Rufous Hummingbirds

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Each spring, Britsh Columbia welcomes back little orange dynamos known as Rufous Hummingbirds. These hummingbirds come all the way from Mexico to breed here in BC. When they arrive, the forest sounds alive. The males are chirping every few meters from each other, and you often see them chasing each other around. It’s quite fun to watch if you have the time!

Quick Facts:

Latin Name: Selasphorus rufus
Size: 8cm
Lifespan: 3 to 5 years

Identifying Rufous Hummingbirds

Mature male hummingbirds are a bright rusty orange, with a white collar. Their throat appears black, but when it catches the right light, it can appear neon yellow or green, and even a coral colour.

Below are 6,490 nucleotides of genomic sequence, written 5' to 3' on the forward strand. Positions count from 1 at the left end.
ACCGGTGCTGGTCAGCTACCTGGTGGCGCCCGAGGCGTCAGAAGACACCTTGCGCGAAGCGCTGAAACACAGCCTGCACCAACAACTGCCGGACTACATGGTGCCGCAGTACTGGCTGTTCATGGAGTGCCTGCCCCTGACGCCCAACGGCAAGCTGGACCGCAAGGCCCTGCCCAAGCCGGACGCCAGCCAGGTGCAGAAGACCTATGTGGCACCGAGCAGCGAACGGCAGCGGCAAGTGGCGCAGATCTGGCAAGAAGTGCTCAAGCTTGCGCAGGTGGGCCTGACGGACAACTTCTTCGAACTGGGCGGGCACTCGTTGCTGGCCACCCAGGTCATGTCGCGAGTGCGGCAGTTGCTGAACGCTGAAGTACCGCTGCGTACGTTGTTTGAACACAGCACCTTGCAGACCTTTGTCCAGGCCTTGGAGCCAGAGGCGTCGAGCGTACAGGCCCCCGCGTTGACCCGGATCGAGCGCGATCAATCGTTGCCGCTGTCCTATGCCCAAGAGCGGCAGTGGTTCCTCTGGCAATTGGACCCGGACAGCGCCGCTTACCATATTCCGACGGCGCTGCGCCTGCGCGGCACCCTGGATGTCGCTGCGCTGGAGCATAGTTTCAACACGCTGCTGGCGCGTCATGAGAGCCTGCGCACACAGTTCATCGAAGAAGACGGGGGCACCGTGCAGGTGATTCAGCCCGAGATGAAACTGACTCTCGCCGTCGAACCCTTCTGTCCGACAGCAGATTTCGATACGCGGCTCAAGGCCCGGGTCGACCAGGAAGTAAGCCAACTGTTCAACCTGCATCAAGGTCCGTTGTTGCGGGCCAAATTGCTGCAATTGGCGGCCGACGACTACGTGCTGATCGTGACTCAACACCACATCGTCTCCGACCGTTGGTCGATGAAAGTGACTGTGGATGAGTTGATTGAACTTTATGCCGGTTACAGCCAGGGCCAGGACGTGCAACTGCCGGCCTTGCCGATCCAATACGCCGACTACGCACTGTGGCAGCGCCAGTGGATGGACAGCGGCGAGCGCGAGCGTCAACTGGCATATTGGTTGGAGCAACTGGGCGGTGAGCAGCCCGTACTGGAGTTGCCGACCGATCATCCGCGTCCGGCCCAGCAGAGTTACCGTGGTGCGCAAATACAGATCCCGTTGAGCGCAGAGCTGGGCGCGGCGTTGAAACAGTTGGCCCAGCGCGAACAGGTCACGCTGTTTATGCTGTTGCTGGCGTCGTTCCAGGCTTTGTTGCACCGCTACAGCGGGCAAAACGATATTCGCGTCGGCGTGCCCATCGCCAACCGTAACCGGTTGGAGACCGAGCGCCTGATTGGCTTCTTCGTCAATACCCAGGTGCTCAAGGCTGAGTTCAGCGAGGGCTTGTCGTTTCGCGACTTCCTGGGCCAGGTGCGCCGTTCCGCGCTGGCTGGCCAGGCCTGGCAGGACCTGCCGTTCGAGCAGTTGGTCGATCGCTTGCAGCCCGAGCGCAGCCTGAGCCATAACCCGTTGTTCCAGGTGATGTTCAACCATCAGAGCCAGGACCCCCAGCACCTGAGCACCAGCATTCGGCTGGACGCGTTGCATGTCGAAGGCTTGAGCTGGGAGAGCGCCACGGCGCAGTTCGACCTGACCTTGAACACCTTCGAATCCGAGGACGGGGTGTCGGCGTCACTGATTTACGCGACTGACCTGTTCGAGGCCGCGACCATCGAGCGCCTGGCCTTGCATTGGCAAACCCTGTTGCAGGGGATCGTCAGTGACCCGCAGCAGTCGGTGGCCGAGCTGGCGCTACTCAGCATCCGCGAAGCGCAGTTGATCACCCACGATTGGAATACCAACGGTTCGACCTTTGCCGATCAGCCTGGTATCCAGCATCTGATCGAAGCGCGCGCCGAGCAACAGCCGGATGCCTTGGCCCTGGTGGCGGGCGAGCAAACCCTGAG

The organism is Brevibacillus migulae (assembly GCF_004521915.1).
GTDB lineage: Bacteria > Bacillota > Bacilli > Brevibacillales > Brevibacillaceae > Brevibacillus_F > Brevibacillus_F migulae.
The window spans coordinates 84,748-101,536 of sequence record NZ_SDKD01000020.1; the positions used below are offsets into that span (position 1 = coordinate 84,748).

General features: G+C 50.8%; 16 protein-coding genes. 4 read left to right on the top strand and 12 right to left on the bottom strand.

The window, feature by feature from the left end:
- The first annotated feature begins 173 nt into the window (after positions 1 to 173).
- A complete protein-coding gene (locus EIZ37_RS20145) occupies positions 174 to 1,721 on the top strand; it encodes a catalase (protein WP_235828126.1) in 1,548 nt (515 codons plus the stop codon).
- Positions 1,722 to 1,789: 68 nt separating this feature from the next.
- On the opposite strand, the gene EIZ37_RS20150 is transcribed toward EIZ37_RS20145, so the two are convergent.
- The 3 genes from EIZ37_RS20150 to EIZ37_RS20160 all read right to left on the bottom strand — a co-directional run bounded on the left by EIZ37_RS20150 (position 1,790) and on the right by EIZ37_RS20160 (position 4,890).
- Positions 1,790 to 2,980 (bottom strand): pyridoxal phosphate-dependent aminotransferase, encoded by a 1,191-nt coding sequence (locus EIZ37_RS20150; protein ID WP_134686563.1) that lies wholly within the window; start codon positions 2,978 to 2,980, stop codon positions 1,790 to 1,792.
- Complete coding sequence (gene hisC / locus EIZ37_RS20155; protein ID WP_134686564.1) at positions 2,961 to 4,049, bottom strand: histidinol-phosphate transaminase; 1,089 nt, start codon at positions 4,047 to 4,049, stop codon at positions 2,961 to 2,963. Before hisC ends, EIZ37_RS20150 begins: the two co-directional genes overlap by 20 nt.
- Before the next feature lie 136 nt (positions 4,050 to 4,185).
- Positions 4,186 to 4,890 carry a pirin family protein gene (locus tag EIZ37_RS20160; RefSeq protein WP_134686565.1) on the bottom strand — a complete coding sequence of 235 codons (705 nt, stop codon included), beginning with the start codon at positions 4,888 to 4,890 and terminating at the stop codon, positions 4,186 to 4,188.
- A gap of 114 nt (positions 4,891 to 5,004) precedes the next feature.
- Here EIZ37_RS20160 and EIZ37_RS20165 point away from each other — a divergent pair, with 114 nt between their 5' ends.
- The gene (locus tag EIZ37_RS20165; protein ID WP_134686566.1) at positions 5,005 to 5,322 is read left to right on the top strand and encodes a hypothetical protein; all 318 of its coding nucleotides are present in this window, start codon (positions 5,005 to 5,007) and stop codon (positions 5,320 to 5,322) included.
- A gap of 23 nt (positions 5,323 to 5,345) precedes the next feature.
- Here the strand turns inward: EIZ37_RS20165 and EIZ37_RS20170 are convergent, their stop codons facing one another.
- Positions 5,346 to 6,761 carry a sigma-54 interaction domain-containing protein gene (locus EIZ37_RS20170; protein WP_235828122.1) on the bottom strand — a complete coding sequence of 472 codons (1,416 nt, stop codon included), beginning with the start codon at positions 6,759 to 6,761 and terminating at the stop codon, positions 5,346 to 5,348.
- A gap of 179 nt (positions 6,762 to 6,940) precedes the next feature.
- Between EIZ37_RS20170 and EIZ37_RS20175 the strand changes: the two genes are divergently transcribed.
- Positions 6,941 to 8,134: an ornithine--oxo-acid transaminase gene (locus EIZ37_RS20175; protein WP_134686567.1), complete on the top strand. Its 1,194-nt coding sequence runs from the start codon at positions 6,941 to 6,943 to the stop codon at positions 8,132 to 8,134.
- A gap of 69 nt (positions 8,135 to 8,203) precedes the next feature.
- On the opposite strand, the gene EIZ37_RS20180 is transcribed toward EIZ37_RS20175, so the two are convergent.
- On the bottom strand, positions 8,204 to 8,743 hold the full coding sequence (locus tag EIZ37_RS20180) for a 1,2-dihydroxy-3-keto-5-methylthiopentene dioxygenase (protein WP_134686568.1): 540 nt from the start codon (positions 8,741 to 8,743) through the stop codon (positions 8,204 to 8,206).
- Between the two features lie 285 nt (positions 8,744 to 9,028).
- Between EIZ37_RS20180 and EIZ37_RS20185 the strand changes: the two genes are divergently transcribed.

Females can be mistaken for an Anna’s Hummingbird at first glance as they have some green on their back. They can be distinguished by the orange on their sides and near the tail. They also lack the throat colouring that the males have.


Rufous Hummingbirds can be found on the edges of forests, alongside creaks, and even in meadows.

One amusing thing behaviour that I have observed is that the males always seem to spend their time in areas of the forest with deciduous trees, while the females that I have observed are in areas with more coniferous trees. With this habitat divide, it’s a wonder they manage to find each other at all.


Rufous Hummingbirds feed on nectar and insects. Their arrival in BC coincides with the bloom of several plants, including red-flower currant and salmonberry.

Fun Facts

  • This hummingbird has the longest migration in the world relative to its body size
  • Rufous Hummingbirds are so aggressive that they have been observed chasing chipmunks away from their nests.
Rufous Hummingbird
Rufous Hummingbird
Rufous Hummingbird and Baby

Rufous Hummingbird Gallery


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